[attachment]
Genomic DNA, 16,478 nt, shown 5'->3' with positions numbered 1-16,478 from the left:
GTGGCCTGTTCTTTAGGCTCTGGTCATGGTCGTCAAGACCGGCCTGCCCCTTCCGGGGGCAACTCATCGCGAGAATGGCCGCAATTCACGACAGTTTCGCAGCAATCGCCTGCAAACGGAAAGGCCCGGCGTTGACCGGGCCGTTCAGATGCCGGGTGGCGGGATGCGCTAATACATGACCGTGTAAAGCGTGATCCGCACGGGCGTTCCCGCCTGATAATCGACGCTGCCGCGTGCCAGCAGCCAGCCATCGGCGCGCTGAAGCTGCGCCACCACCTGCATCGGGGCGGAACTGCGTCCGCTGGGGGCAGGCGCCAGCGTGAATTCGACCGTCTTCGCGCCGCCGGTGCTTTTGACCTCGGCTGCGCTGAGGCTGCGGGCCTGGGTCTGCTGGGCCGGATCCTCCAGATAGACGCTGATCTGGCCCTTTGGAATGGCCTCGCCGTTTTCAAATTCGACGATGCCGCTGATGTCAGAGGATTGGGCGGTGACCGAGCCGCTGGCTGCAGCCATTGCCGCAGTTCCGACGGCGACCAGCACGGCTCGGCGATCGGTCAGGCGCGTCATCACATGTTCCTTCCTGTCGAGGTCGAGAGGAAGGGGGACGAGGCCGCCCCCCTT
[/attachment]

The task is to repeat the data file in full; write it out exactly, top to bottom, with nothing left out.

Genomic DNA, 16,478 nt, shown 5'->3' with positions numbered 1-16,478 from the left:
GTGGCCTGTTCTTTAGGCTCTGGTCATGGTCGTCAAGACCGGCCTGCCCCTTCCGGGGGCAACTCATCGCGAGAATGGCCGCAATTCACGACAGTTTCGCAGCAATCGCCTGCAAACGGAAAGGCCCGGCGTTGACCGGGCCGTTCAGATGCCGGGTGGCGGGATGCGCTAATACATGACCGTGTAAAGCGTGATCCGCACGGGCGTTCCCGCCTGATAATCGACGCTGCCGCGTGCCAGCAGCCAGCCATCGGCGCGCTGAAGCTGCGCCACCACCTGCATCGGGGCGGAACTGCGTCCGCTGGGGGCAGGCGCCAGCGTGAATTCGACCGTCTTCGCGCCGCCGGTGCTTTTGACCTCGGCTGCGCTGAGGCTGCGGGCCTGGGTCTGCTGGGCCGGATCCTCCAGATAGACGCTGATCTGGCCCTTTGGAATGGCCTCGCCGTTTTCAAATTCGACGATGCCGCTGATGTCAGAGGATTGGGCGGTGACCGAGCCGCTGGCTGCAGCCATTGCCGCAGTTCCGACGGCGACCAGCACGGCTCGGCGATCGGTCAGGCGCGTCATCACATGTTCCTTCCTGTCGAGGTCGAGAGGAAGGGGGACGAGGCCGCCCCCCTT